Isabel Palmer: World Cup dreams dashed, but plenty to look forward to at Texas

If there is a player who can make a case for having the most up-and-down last 18 months or so, Isabel Palmer is certainly one.

Success on both the national and international stage was followed by an injury that kept her out of an Under 19 World Cup. In among all of that, the Newcastle product managed to find time to secure a scholarship to the University of Texas. The Pick and Roll caught up with Palmer to discuss a whirlwind couple of years, and what the future holds for the young starlet from the Hunter.

As is the case with most elite level recruits, Palmer found herself a highly sought after prospect very early in the piece, with coaches contacting the New South Wales Country star a full three years before she would even be able to step on a college court.

“It started the very end of Year 9,” Palmer explained. “It’s been going on for years, and to be honest I was glad it was over, because it gets pretty full-on.

“It really took off after the Under 16s Asia Cup, when we went to India that first time, so the end of 2017. That’s when it really started to kick off, and it was good to finally settle down once I reached my decision.

“I honestly don’t know the exact number [of schools recruiting], but by the end of it I just decided to visit three schools.”

With official visits locked in, Palmer’s decision looked to be a race in three. However, one school, South Florida, held a potential ace, one that the program itself had no hand in creating. Although a proud Australian, Palmer actually holds dual citizenship with the US, with much of her mother’s family still residing in Florida.

“So, Dad actually met Mum over here in college,” Palmer revealed. “So, all of Mum’s immediate family, some of my aunties and uncles, they all live in Florida. So, Mum, she’s from Puerto Rico but she grew up in the US. That’s why I have dual citizenship.

“I did consider USF, because that was a major factor. But it wasn’t going to be a determining factor in whether I went there or not, because any flight (in the US) is not too far. That’s where I’m heading for the holiday break.

“But I did consider it, because that would be a big upside to going to school there.

South Florida obviously held that one advantage, but as Palmer explained, the Novocastrian certainly had intentions of expanding her horizons with her college visits, heading to three vastly different locales with her visits.

“I went up to Philly to Villanova, because I was interested in the academic side of that, and I wanted really different schools to see what I actually wanted in a college,” Palmer explained.

“So, I went to a small private college up where it snows part of the year, then South Florida, which is a predominantly international team. They’ve only got three Americans on that team. So, all those girls compete in the World Cups and stuff for Spain, Denmark; it was an international team. And then obviously Texas, your traditional college, 52,000 kids.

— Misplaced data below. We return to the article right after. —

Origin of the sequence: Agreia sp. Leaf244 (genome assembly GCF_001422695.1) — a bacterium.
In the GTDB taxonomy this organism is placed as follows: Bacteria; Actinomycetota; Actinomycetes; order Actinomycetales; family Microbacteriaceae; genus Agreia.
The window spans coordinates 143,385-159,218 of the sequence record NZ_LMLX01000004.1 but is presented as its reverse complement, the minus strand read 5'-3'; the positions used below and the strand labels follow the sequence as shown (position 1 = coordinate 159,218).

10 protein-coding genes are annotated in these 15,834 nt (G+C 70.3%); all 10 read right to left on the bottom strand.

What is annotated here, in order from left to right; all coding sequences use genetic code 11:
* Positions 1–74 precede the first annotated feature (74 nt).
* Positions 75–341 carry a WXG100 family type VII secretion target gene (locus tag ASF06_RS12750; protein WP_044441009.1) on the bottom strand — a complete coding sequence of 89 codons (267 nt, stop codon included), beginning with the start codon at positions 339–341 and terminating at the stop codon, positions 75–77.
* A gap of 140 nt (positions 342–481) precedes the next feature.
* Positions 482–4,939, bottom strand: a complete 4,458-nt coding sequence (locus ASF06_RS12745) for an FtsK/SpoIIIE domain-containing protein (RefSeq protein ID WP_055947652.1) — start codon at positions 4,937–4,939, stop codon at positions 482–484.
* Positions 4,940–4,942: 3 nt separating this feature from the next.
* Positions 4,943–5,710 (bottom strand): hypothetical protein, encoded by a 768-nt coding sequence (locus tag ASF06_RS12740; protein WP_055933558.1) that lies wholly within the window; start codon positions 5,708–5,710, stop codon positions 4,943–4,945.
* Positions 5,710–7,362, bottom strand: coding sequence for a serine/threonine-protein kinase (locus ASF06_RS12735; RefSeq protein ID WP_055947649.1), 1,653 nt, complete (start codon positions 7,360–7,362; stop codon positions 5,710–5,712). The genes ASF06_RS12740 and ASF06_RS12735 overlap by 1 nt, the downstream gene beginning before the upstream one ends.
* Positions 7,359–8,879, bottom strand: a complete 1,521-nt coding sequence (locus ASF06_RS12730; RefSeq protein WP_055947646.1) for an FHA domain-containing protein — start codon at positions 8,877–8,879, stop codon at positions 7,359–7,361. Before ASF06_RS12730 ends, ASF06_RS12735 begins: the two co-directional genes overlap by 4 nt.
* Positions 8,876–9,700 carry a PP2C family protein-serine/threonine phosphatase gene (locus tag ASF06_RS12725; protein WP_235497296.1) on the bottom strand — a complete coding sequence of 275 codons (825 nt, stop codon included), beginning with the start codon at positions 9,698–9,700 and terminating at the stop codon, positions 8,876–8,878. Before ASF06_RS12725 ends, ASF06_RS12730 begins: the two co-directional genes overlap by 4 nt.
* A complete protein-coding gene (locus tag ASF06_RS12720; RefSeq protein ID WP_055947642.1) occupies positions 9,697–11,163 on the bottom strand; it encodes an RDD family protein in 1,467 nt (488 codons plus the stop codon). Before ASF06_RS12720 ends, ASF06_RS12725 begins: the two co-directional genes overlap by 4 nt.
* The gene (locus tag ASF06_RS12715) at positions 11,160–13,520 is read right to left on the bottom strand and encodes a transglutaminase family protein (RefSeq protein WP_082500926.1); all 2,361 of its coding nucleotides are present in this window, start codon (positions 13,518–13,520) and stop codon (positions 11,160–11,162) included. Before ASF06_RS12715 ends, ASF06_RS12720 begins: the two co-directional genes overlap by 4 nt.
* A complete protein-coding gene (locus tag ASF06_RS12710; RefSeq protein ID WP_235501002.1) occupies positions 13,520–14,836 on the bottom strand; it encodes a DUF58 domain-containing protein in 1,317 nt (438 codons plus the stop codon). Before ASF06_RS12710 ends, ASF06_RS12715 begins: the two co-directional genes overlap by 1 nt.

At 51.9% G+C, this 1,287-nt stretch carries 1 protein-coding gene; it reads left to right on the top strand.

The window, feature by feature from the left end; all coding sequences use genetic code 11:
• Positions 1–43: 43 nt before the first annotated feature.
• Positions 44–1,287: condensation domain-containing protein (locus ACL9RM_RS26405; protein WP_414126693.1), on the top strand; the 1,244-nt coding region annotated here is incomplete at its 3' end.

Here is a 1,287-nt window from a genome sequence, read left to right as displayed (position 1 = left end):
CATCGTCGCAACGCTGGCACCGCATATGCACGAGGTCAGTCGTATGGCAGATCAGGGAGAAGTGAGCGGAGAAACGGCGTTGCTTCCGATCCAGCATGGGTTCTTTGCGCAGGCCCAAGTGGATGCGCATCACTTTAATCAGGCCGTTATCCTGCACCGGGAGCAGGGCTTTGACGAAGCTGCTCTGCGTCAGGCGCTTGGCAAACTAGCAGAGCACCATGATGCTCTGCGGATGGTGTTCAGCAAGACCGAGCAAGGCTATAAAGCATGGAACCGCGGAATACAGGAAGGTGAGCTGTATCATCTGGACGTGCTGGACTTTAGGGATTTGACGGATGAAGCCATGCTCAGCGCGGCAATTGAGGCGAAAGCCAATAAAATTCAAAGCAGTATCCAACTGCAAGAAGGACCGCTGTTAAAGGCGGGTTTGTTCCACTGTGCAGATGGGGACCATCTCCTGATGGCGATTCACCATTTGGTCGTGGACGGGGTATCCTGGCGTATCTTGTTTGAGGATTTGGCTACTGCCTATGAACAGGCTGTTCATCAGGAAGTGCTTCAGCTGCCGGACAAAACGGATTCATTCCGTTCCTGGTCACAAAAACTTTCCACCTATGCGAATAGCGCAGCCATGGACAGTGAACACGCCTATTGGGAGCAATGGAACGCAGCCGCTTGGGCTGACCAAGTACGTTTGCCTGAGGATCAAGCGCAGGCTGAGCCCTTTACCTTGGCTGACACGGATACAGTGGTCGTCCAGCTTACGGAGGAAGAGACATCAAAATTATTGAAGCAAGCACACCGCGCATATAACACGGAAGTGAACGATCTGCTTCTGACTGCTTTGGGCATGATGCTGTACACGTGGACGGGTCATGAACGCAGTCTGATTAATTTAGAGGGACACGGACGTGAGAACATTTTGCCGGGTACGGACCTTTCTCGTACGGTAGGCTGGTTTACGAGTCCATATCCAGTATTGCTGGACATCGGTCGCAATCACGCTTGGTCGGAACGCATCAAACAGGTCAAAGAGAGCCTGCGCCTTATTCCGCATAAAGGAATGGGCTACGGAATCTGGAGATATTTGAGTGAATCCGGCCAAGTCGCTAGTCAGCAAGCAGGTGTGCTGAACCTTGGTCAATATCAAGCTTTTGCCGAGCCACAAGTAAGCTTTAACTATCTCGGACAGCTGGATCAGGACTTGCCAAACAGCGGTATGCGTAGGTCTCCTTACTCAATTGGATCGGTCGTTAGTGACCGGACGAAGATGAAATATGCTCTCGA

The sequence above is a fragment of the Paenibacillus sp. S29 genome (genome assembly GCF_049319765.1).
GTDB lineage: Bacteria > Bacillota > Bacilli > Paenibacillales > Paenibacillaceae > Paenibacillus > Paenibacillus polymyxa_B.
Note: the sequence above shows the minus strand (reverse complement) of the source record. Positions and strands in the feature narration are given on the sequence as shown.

“So, I really wanted to see what I wanted, because I honestly didn’t know. A few other schools were in the picture, like Indiana and Minnesota, but I decided to go to just one school up in the cold. I knew I didn’t really want to be up in the snow.”

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History will record Palmer as becoming Texas’ second Australian commit in the 2019 class after national teammate Ashlee Hannan, with the pair reprising their connection from their time at the Centre of Excellence (CoE) in Canberra. Palmer is reluctant to say that having Hannan alongside her was a factor in moving to Texas, but is nonetheless grateful to have a fellow Australian alongside her.

“Look, I think coming here by myself, I’m independent and I would’ve been fine by myself,” Palmer explains. “But having her here, obviously it’s great to have someone who knows you, knows your culture, because obviously coming here, there’s a few barriers.

“Obviously, the cultures are pretty similar [between Australia and the US], but I don’t know, just having someone that you’ve kind of grown up with – I’ve lived with her for the past two years... it’s been great having her here.”

Having made her verbal commitment just before Christmas in 2018, Palmer had a couple of goals to achieve before making the move to college. The first: securing a first medal at an Australian Junior Championships after years of narrowly missing out with New South Wales Country. That opportunity would present itself in February of this year at the Under 20s tournament in Canberra, her first event in a combined New South Wales team.

“I really wanted to finish off one junior tournament at least top 3. Every single year at nationals we always got to the quarters, and besides my top-age year with NSW Country, we’d lost every other year, and we’d always get fourth place or less,” Palmer chuckles.

“And I know there was a bit of trash talking, and we were seen as the underdogs, we were ranked pretty low among other people’s opinions. But I knew how competitive we could be, and it showed.”

Palmer certainly isn’t underselling the competitive nature of that New South Wales team. After an opening night 41-point defeat to Victoria, the team in sky blue hit back to dominate Queensland the next morning. Eking out wins over Victoria A and Western Australia alongside comfortable victories over South Australia and ACT put New South Wales into the gold medal game. Here, they would once again face Victoria, falling to a 77-64 defeat but putting in a far improved performance to finish with silver.

“The deficit was, what, 13 points by the end of that [gold medal] game? So, I was proud of our group of girls.

“And I know, the Metro girls, we’d butted heads quite a bit coming up in juniors. So to be able to build that culture and unite the Country/Metro rivalry was pretty good to see. Especially when we have NITP and SPP. All those different camps had this unspoken rivalry and this kind of divide between each other, so it was really great.”

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Not only would Palmer finish that tournament with a gold medal, she would also be awarded the Bob Staunton Medal as Player of the Tournament. However, it was the event mere hours before that medal presentation, as the gold medal game approached its already inevitable conclusion, that would have a far greater impact on the remainder of Palmer’s year. In particular, it would crucify her chances of achieving the second of those two goals: An Under 19 World Cup appearance and a potential medal to go with her 2018 Under 17 World Cup bronze. Eventually, the Gems would with silver following an overtime classic against the United States in the gold medal game, whilst Palmer was forced to watch back home in Australia.